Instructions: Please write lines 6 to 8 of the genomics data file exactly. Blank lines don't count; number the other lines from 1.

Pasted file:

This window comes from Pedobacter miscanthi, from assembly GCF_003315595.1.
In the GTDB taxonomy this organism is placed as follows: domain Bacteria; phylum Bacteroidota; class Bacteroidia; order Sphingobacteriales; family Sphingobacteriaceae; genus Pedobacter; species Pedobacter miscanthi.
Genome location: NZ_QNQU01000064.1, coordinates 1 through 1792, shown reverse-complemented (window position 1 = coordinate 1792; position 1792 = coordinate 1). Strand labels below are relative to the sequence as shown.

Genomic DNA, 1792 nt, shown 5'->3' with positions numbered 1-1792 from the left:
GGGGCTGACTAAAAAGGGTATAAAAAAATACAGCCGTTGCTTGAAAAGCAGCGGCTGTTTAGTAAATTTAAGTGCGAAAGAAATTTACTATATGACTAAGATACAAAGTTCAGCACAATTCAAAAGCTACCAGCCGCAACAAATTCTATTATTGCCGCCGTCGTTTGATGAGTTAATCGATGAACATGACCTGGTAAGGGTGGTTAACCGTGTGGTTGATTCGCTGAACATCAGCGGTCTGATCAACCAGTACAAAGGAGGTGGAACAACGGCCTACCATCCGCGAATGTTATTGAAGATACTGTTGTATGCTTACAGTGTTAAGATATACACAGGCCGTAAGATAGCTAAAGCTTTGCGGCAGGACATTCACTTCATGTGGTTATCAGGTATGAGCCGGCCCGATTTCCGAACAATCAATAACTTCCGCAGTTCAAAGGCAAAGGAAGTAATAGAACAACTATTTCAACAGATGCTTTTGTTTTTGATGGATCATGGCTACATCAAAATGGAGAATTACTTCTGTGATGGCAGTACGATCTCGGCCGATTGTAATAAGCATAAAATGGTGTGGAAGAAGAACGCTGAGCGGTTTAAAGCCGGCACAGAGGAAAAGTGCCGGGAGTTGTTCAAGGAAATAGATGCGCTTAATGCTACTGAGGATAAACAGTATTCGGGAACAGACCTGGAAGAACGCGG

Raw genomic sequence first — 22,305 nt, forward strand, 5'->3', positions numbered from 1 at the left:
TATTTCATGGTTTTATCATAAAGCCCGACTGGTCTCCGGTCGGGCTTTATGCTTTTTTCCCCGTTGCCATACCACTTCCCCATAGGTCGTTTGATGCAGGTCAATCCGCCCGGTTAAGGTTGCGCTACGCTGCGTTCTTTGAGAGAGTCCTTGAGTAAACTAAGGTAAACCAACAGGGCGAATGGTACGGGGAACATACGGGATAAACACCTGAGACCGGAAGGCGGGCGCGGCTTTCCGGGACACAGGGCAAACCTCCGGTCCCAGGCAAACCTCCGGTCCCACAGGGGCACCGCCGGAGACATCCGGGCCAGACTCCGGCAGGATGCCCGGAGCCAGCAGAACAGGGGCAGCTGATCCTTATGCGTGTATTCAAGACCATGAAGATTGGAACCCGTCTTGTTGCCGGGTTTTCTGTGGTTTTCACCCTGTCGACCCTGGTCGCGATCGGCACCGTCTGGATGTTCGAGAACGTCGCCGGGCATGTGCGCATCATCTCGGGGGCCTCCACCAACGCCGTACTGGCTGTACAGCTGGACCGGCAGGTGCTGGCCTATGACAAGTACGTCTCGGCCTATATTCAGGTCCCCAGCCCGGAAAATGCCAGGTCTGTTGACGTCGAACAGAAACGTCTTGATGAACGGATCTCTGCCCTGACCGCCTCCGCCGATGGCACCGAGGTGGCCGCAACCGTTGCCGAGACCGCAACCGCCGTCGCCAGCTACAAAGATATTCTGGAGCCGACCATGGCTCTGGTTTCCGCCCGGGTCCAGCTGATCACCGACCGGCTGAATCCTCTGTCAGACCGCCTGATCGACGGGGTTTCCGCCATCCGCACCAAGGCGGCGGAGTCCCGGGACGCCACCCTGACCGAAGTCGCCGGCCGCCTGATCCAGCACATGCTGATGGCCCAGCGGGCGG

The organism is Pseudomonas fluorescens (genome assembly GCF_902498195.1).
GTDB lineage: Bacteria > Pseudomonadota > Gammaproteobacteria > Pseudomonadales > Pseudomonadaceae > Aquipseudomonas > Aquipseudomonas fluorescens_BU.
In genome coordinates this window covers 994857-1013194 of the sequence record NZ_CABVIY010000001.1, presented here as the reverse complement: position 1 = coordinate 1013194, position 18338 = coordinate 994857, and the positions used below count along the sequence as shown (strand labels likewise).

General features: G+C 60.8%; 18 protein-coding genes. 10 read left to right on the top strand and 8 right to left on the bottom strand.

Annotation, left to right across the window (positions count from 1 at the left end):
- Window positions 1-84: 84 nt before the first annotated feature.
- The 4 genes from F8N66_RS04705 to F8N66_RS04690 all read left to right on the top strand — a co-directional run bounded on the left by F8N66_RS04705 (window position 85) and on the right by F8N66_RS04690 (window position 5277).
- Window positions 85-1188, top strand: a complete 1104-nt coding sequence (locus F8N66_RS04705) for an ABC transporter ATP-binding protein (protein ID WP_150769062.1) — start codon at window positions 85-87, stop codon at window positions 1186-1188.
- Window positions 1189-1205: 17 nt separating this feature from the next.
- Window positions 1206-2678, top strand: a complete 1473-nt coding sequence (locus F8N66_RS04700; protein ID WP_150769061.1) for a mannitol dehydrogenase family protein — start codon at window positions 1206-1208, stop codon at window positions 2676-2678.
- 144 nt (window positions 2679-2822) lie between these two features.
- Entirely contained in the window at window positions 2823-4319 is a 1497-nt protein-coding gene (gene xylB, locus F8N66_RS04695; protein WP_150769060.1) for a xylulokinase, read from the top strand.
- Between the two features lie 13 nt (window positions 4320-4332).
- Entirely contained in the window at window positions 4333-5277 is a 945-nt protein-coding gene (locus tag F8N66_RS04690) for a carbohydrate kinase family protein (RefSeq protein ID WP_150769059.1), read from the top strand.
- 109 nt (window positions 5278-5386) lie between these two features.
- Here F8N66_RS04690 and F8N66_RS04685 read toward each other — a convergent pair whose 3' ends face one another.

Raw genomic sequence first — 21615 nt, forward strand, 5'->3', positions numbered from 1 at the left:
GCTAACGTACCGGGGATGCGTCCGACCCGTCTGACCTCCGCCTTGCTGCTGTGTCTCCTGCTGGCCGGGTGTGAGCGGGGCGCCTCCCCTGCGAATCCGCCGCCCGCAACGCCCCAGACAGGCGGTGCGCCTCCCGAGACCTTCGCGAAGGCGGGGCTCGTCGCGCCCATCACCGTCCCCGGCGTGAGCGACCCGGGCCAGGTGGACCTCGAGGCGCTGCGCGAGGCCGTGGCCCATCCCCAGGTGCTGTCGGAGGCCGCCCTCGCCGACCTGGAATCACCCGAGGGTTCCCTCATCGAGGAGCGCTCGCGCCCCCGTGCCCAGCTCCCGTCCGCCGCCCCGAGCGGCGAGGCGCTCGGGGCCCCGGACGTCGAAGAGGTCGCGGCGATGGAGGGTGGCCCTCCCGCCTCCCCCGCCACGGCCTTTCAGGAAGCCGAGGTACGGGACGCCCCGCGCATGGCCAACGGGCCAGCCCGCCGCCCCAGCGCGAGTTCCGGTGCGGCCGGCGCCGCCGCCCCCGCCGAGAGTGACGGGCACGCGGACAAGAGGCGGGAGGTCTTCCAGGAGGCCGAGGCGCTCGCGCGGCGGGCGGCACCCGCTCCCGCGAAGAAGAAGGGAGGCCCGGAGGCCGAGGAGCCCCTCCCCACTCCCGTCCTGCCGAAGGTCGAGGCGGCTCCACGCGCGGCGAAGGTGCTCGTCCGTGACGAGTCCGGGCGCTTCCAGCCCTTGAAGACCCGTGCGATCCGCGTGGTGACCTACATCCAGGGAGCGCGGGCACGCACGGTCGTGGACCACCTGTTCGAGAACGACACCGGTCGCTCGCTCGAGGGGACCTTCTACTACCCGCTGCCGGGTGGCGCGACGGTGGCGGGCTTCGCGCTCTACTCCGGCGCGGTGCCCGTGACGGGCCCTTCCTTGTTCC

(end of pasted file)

Raw genomic sequence first — 22,305 nt, forward strand, 5'->3', positions numbered from 1 at the left:
TATTTCATGGTTTTATCATAAAGCCCGACTGGTCTCCGGTCGGGCTTTATGCTTTTTTCCCCGTTGCCATACCACTTCCCCATAGGTCGTTTGATGCAGGTCAATCCGCCCGGTTAAGGTTGCGCTACGCTGCGTTCTTTGAGAGAGTCCTTGAGTAAACTAAGGTAAACCAACAGGGCGAATGGTACGGGGAACATACGGGATAAACACCTGAGACCGGAAGGCGGGCGCGGCTTTCCGGGACACAGGGCAAACCTCCGGTCCCAGGCAAACCTCCGGTCCCACAGGGGCACCGCCGGAGACATCCGGGCCAGACTCCGGCAGGATGCCCGGAGCCAGCAGAACAGGGGCAGCTGATCCTTATGCGTGTATTCAAGACCATGAAGATTGGAACCCGTCTTGTTGCCGGGTTTTCTGTGGTTTTCACCCTGTCGACCCTGGTCGCGATCGGCACCGTCTGGATGTTCGAGAACGTCGCCGGGCATGTGCGCATCATCTCGGGGGCCTCCACCAACGCCGTACTGGCTGTACAGCTGGACCGGCAGGTGCTGGCCTATGACAAGTACGTCTCGGCCTATATTCAGGTCCCCAGCCCGGAAAATGCCAGGTCTGTTGACGTCGAACAGAAACGTCTTGATGAACGGATCTCTGCCCTGACCGCCTCCGCCGATGGCACCGAGGTGGCCGCAACCGTTGCCGAGACCGCAACCGCCGTCGCCAGCTACAAAGATATTCTGGAGCCGACCATGGCTCTGGTTTCCGCCCGGGTCCAGCTGATCACCGACCGGCTGAATCCTCTGTCAGACCGCCTGATCGACGGGGTTTCCGCCATCCGCACCAAGGCGGCGGAGTCCCGGGACGCCACCCTGACCGAAGTCGCCGGCCGCCTGATCCAGCACATGCTGATGGCCCAGCGGGCGG

The organism is Pseudomonas fluorescens (genome assembly GCF_902498195.1).